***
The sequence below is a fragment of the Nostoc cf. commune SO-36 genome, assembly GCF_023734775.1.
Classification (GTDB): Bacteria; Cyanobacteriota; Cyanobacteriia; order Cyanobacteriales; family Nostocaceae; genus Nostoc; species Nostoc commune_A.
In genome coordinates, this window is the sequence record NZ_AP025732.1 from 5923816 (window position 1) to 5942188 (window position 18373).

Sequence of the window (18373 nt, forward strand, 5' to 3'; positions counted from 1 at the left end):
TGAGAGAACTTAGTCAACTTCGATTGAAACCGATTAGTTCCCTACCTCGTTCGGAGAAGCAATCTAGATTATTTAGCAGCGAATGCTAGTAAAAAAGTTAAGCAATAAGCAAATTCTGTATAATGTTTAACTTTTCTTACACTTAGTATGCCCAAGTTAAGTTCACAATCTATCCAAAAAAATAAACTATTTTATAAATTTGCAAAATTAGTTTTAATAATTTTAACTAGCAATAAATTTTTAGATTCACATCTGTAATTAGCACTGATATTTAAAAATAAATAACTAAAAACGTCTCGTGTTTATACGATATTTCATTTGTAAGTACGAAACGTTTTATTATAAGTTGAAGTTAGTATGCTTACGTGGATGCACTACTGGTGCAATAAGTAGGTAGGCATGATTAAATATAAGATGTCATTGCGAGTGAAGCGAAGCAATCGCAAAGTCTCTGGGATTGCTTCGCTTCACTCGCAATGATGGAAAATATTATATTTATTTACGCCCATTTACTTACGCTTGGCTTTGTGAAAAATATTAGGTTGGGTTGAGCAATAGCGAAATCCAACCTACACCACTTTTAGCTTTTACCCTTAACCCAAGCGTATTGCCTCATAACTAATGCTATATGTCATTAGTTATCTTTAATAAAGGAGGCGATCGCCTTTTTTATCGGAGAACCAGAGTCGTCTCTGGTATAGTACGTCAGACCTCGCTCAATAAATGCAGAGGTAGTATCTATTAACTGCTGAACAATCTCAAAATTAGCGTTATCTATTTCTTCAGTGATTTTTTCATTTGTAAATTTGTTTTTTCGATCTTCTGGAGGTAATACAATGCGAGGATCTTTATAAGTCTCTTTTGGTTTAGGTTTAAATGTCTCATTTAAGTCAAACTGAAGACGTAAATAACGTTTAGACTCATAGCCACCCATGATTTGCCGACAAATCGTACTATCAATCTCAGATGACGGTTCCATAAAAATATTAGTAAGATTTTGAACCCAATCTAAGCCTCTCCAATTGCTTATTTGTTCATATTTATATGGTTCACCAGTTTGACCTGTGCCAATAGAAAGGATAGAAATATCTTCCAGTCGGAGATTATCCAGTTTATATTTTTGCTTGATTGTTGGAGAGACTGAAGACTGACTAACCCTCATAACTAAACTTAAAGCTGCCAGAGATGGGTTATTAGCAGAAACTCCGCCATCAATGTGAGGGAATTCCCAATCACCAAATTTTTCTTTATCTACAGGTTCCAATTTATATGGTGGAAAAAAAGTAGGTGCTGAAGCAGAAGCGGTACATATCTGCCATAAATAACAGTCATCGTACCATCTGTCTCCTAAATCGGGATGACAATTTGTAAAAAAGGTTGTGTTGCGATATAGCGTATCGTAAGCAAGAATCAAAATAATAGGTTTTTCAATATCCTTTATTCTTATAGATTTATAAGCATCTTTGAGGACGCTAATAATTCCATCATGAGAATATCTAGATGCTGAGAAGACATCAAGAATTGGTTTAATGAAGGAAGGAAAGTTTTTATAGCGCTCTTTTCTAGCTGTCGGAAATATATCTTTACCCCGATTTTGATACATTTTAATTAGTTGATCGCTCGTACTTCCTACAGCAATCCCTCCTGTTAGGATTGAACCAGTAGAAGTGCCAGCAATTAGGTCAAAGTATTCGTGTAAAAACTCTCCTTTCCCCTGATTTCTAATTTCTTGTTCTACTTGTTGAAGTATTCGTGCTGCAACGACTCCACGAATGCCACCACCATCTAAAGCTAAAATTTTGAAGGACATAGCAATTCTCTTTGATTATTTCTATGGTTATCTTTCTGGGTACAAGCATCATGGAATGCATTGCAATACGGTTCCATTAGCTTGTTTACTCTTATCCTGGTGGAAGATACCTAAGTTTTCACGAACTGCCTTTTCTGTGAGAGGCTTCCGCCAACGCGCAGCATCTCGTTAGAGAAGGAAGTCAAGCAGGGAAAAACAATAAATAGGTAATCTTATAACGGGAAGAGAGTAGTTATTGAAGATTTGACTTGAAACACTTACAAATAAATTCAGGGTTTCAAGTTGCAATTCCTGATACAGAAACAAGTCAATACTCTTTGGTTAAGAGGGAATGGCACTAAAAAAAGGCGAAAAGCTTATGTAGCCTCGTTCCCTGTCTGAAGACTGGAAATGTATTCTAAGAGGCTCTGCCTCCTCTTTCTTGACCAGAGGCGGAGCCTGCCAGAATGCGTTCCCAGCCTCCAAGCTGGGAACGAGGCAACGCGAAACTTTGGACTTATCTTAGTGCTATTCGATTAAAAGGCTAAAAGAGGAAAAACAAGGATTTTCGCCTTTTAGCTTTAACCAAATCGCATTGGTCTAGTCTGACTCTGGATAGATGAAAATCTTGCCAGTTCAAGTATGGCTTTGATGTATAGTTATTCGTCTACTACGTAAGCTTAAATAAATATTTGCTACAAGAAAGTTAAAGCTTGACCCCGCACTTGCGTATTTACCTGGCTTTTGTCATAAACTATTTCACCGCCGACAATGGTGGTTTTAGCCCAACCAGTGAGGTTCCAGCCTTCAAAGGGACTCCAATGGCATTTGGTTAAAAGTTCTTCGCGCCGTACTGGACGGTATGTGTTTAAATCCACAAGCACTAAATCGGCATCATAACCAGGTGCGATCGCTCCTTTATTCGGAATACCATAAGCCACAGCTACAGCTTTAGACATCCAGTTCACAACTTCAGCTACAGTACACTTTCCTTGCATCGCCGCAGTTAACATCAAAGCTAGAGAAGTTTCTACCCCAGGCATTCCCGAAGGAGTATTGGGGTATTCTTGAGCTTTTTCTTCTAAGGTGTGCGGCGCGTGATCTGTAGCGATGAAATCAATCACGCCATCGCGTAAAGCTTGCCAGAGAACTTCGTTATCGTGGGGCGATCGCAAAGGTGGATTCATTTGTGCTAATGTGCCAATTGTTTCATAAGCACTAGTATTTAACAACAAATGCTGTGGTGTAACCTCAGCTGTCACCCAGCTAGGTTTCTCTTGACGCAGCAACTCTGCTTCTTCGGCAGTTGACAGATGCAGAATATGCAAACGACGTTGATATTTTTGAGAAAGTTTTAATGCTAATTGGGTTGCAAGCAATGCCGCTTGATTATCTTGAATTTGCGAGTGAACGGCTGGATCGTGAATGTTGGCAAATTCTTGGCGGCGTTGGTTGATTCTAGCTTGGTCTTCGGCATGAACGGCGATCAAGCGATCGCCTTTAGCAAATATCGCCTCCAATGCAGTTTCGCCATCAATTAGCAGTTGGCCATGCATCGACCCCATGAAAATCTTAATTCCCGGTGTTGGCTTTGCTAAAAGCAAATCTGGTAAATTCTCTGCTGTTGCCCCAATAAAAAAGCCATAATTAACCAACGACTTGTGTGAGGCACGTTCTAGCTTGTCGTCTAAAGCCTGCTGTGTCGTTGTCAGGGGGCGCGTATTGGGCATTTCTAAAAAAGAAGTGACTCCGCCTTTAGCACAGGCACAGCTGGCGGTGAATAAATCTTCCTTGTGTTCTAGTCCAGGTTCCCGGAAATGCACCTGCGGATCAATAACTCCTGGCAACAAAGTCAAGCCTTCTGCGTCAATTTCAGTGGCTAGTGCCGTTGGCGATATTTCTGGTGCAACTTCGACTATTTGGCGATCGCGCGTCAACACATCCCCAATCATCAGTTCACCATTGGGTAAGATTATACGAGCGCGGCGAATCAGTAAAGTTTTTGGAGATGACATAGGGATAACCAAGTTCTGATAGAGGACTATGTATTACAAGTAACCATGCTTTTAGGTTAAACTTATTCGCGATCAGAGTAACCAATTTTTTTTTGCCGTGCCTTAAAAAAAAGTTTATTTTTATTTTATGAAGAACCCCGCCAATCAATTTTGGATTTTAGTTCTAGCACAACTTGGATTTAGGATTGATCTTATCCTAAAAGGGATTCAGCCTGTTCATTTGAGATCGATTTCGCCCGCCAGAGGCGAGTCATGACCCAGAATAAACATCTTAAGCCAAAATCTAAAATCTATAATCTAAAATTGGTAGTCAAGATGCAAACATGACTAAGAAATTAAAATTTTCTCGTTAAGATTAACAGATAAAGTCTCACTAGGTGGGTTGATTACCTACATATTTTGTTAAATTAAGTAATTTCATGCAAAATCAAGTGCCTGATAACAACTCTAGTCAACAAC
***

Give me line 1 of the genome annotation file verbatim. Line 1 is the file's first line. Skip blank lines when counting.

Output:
The sequence below is a fragment of the Nostoc cf. commune SO-36 genome, assembly GCF_023734775.1.